Success is often built on a reflex habit of saying yes to opportunities or requests that come our way.
But if you say yes and can’t follow through because you don’t have the time then you inevitably let the person down.
Many businesses agree to do extra work for their customers in order to be perceived as giving extra value, however, they often don’t deliver these extra’s in a timely fashion and often forget to do the extra work altogether.
Learning to say ‘no’ is an important step to ensuring you don’t overcommit, but it’s easier said than done.
If you struggle with this, here’s five tips to help you say no with more confidence:
- Back-of-the-envelope pros and cons.
Making a decision with information in front of you is always easier. By simply writing down the pros and cons of either a yes or no decision enables you to clearly see the implications of your decision.
- Actions speak louder than words.
It is important that your actions are consistent with your words. If you are constantly answering yes to things and not following through because you really should have said no, then you will find yourself with more challenges that if you simply said no in the first place. Set yourself some clear rules and boundaries and stick to them.
- If you’re not 100 per cent committed to your answer, then ask for time.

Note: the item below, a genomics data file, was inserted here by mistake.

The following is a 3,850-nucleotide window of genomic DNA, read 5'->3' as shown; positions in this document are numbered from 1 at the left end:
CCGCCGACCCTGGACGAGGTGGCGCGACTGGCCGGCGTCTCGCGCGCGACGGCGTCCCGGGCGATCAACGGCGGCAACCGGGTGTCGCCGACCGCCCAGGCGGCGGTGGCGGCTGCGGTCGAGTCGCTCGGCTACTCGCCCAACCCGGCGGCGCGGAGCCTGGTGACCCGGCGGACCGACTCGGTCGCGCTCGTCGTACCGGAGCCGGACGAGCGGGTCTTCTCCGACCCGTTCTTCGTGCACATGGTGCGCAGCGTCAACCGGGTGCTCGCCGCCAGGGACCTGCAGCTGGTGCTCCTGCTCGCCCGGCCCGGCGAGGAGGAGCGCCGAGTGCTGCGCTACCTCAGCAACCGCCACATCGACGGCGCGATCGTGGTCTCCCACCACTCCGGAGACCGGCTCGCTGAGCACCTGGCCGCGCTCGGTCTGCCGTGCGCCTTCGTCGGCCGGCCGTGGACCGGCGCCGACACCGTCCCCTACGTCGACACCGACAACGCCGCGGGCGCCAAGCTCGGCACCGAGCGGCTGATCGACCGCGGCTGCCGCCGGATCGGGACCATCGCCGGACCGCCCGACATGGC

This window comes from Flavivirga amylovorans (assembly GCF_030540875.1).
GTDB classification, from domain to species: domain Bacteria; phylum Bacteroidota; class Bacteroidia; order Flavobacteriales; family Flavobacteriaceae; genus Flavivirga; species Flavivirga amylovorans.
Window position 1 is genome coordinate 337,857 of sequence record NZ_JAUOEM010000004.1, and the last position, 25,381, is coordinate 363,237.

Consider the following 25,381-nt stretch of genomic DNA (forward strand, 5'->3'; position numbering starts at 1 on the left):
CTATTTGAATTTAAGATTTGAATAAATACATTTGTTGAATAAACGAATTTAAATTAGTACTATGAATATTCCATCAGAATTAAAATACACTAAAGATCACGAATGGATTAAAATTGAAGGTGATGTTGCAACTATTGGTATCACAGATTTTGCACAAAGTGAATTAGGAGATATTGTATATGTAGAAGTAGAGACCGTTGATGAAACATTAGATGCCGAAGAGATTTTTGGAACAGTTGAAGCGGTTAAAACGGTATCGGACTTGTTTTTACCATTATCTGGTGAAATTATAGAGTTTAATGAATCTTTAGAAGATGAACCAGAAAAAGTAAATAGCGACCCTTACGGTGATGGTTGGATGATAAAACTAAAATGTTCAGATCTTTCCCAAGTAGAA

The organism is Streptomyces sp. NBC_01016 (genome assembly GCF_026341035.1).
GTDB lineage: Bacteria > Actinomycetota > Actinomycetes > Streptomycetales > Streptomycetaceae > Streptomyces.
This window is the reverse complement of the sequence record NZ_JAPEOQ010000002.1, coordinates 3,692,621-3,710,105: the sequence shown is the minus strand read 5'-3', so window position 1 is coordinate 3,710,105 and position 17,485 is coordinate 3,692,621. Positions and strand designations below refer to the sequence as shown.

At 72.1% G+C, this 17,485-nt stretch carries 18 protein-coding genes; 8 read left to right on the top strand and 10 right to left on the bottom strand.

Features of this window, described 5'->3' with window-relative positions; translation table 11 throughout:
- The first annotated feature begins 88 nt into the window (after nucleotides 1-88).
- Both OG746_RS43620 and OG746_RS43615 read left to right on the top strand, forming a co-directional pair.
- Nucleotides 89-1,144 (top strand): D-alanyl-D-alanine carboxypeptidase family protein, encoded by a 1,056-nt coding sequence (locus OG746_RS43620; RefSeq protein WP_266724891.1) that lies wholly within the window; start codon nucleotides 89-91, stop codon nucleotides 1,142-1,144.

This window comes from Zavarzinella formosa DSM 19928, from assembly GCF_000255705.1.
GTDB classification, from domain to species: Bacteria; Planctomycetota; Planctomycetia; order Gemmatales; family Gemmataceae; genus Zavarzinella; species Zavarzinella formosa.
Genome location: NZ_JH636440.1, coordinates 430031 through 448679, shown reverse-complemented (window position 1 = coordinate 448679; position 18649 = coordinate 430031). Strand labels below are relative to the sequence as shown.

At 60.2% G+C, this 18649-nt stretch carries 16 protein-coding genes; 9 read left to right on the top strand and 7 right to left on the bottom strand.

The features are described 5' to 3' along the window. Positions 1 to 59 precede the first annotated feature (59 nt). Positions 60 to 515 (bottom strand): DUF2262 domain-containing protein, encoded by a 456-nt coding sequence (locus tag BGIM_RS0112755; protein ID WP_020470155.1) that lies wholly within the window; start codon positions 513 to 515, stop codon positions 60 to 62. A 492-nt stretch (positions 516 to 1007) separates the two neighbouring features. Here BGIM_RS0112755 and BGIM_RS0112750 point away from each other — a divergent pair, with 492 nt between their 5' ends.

Often we are so busy that we are not 100 per cent present when saying yes or no. If you are unsure whether to answer yes or no to a request then it is reasonable to ask for some time to rationalise your decision. You might use this time to check your schedule or chat with your team before committing to an outcome.
- Calculate the ROI.
For example, you may have purchased a new piece of office furniture that need assembling. This may take you 1.5 hours to complete. If your hourly rate is $100 then your investment in building the new piece of furniture is $150.
This task could be done by someone else within your team or perhaps you may have been able to get a handy man to come and assember the furniture for between $30 – $40 per hour saving you time and money. This simple back-of-the-envelope calculation will make the decision easy.
- Share your reason for saying no.
Many of the people you start saying no to may not be used to this answer from you. They may feel rejected and this may strain the relationship. By simply sharing your reason for saying no (you simply have too much on, can’t free up enough budget at the moment, etc.) you will generally get a more positive response and maintain strong working relationships.
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